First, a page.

Unmanned deep-sea and planetary vehicles operate in highly uncertain environments. Autonomous agents often are not adopted in these domains due to the risk of mission failure, and loss of vehicles. Prior work on contingent plan execution addresses this issue by placing bounds on uncertain variables and by providing consistency guarantees for a `worst-case' analysis, which tends to be too conservative for real-world applications. In this work, we unify features from trajectory optimization through risk-sensitive execution methods and high-level, contingent plan execution in order to extend existing guarantees of consistency for conditional plans to a chance-constrained setting. The result is a set of efficient algorithms for computing plan execution policies with explicit bounds on the risk of failure. To accomplish this, we introduce Probabilistic Temporal Plan Network (pTPN), which improve previous formulations, by incorporating probabilistic uncertainty and chance-constraints into the plan representation. We then introduce a novel method to the chance-constrained strong consistency problem, by leveraging a conflict-directed approach that searches for an execution policy that maximizes reward while meeting the risk constraint. Experimental results indicate that our approach for computing strongly consistent policies has an average scalability gain of about one order of magnitude, when compared to current methods based on chronological search.
In this paper, we propose a comprehensive study of second-order consistencies (i.e., consistencies identifying inconsistent pairs of values) for constraint satisfaction. We build a full picture of the relationships existing between four basic second-order consistencies, namely path consistency (PC), 3-consistency (3C), dual consistency (DC) and 2-singleton arc consistency (2SAC), as well as their conservative and strong variants. Interestingly, dual consistency is an original property that can be established by using the outcome of the enforcement of generalized arc consistency (GAC), which makes it rather easy to obtain since constraint solvers typically maintain GAC during search. On binary constraint networks, DC is equivalent to PC, but its restriction to existing constraints, called conservative dual consistency (CDC), is strictly stronger than traditional conservative consistencies derived from path consistency, namely partial path consistency (PPC) and conservative path consistency (CPC). After introducing a general algorithm to enforce strong (C)DC, we present the results of an experimentation over a wide range of benchmarks that demonstrate the interest of (conservative) dual consistency. In particular, we show that enforcing (C)DC before search clearly improves the performance of MAC (the algorithm that maintains GAC during search) on several binary and non-binary structured problems.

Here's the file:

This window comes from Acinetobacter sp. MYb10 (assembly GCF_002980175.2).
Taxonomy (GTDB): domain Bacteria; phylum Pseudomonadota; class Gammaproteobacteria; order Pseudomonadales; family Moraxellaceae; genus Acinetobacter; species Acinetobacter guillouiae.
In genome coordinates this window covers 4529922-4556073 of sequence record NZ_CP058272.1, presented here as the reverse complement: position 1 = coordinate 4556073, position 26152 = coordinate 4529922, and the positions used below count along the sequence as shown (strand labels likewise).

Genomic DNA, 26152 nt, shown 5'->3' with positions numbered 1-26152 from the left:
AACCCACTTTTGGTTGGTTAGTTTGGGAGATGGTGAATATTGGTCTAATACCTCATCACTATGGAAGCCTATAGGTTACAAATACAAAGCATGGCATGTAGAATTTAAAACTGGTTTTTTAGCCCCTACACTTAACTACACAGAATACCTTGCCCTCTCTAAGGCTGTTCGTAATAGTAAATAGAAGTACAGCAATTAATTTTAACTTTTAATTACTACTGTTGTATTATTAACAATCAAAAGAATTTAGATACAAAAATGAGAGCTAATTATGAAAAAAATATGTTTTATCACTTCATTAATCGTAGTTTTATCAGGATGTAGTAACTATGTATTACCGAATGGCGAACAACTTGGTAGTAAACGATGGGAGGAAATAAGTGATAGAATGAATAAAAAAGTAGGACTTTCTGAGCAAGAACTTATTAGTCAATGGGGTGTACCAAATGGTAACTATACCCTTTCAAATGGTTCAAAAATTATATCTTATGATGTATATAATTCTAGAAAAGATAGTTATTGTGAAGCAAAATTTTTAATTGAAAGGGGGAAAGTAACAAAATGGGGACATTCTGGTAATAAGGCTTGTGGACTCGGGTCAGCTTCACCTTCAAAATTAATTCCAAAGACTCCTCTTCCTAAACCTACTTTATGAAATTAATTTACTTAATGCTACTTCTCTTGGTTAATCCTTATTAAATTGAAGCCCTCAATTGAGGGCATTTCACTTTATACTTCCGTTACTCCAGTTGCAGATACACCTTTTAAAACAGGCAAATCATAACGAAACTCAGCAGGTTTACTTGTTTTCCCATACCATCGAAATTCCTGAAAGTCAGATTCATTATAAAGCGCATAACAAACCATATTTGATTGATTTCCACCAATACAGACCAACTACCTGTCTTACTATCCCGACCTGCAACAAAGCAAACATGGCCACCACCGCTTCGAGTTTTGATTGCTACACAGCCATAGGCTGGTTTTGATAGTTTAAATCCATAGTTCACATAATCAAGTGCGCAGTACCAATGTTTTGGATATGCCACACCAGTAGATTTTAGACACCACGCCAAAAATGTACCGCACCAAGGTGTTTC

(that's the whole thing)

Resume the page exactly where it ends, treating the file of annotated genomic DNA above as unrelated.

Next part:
Enforcing local consistencies is one of the main features of constraint reasoning. Which level of local consistency should be used when searching for solutions in a constraint network is a basic question. Arc consistency and partial forms of arc consistency have been widely studied, and have been known for sometime through the forward checking or the MAC search algorithms. Until recently, stronger forms of local consistency remained limited to those that change the structure of the constraint graph, and thus, could not be used in practice, especially on large networks. This paper focuses on the local consistencies that are stronger than arc consistency, without changing the structure of the network, i.e., only removing inconsistent values from the domains. In the last five years, several such local consistencies have been proposed by us or by others. We make an overview of all of them, and highlight some relations between them. We compare them both theoretically and experimentally, considering their pruning efficiency and the time required to enforce them.
Mobile robots moving in a crowd need to conform to the same social standards as the human participants. Imitating human behavior is a natural choice in these situations — however, not every human behaves in the same way. On the other hand, it is known that humans tend to behave in a consistent way, with their behavior predictable by their social status. In this paper we consider a marketplace where humans perform purposeful movement. With many people moving on intersecting trajectories, the participants occasionally encounter em micro-conflicts, where they need to balance their desire to move towards their destination (their mission) with the requirements of the social norms of not bumping into strangers or violating their personal space. We model micro-conflicts by a series of two-player games. We show that if all humans are using consistent strategies which are aware of their own social status and can infer the social status of their opponent, the overall social costs will be lower compared to scenarios where the humans perform inconsistent strategies (even if those strategies are adaptive). We argue that robots acting in social environments should also adopt consistent strategies and align themselves with the ongoing social structure.